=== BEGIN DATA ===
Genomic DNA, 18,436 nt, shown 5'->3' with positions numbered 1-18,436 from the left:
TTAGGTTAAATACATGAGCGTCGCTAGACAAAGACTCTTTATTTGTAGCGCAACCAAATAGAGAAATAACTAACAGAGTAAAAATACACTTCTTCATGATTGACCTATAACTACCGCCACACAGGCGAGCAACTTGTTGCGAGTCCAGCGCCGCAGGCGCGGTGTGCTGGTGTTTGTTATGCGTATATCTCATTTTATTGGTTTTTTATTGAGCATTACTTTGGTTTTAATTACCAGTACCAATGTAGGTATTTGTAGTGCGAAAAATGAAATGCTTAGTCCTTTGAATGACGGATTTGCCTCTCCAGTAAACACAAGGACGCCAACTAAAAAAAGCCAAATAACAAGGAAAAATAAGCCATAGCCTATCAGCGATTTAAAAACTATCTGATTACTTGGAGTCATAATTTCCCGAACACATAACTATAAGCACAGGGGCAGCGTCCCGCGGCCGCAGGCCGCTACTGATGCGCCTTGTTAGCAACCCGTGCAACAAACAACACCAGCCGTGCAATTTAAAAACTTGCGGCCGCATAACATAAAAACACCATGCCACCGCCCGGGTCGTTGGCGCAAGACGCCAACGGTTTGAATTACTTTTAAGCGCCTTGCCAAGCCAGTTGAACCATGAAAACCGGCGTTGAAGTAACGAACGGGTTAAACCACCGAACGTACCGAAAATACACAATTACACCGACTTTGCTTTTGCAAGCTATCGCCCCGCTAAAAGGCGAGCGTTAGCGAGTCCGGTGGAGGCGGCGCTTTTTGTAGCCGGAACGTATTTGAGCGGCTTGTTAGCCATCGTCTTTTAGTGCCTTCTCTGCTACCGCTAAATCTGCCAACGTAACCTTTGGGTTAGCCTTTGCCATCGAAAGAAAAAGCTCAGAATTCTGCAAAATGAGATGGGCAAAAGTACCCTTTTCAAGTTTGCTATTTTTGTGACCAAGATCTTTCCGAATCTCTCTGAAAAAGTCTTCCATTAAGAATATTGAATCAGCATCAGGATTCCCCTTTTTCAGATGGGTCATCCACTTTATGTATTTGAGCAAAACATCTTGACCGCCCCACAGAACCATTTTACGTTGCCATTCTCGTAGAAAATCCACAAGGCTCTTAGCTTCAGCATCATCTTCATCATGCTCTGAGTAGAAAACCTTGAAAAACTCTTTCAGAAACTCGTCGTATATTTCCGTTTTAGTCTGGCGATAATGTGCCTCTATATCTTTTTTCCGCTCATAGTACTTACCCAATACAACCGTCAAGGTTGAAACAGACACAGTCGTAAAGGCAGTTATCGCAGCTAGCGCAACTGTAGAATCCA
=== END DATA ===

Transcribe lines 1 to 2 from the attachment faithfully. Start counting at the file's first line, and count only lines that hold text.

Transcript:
Genomic DNA, 18,436 nt, shown 5'->3' with positions numbered 1-18,436 from the left:
TTAGGTTAAATACATGAGCGTCGCTAGACAAAGACTCTTTATTTGTAGCGCAACCAAATAGAGAAATAACTAACAGAGTAAAAATACACTTCTTCATGATTGACCTATAACTACCGCCACACAGGCGAGCAACTTGTTGCGAGTCCAGCGCCGCAGGCGCGGTGTGCTGGTGTTTGTTATGCGTATATCTCATTTTATTGGTTTTTTATTGAGCATTACTTTGGTTTTAATTACCAGTACCAATGTAGGTATTTGTAGTGCGAAAAATGAAATGCTTAGTCCTTTGAATGACGGATTTGCCTCTCCAGTAAACACAAGGACGCCAACTAAAAAAAGCCAAATAACAAGGAAAAATAAGCCATAGCCTATCAGCGATTTAAAAACTATCTGATTACTTGGAGTCATAATTTCCCGAACACATAACTATAAGCACAGGGGCAGCGTCCCGCGGCCGCAGGCCGCTACTGATGCGCCTTGTTAGCAACCCGTGCAACAAACAACACCAGCCGTGCAATTTAAAAACTTGCGGCCGCATAACATAAAAACACCATGCCACCGCCCGGGTCGTTGGCGCAAGACGCCAACGGTTTGAATTACTTTTAAGCGCCTTGCCAAGCCAGTTGAACCATGAAAACCGGCGTTGAAGTAACGAACGGGTTAAACCACCGAACGTACCGAAAATACACAATTACACCGACTTTGCTTTTGCAAGCTATCGCCCCGCTAAAAGGCGAGCGTTAGCGAGTCCGGTGGAGGCGGCGCTTTTTGTAGCCGGAACGTATTTGAGCGGCTTGTTAGCCATCGTCTTTTAGTGCCTTCTCTGCTACCGCTAAATCTGCCAACGTAACCTTTGGGTTAGCCTTTGCCATCGAAAGAAAAAGCTCAGAATTCTGCAAAATGAGATGGGCAAAAGTACCCTTTTCAAGTTTGCTATTTTTGTGACCAAGATCTTTCCGAATCTCTCTGAAAAAGTCTTCCATTAAGAATATTGAATCAGCATCAGGATTCCCCTTTTTCAGATGGGTCATCCACTTTATGTATTTGAGCAAAACATCTTGACCGCCCCACAGAACCATTTTACGTTGCCATTCTCGTAGAAAATCCACAAGGCTCTTAGCTTCAGCATCATCTTCATCATGCTCTGAGTAGAAAACCTTGAAAAACTCTTTCAGAAACTCGTCGTATATTTCCGTTTTAGTCTGGCGATAATGTGCCTCTATATCTTTTTTCCGCTCATAGTACTTACCCAATACAACCGTCAAGGTTGAAACAGACACAGTCGTAAAGGCAGTTATCGCAGCTAGCGCAACTGTAGAATCCA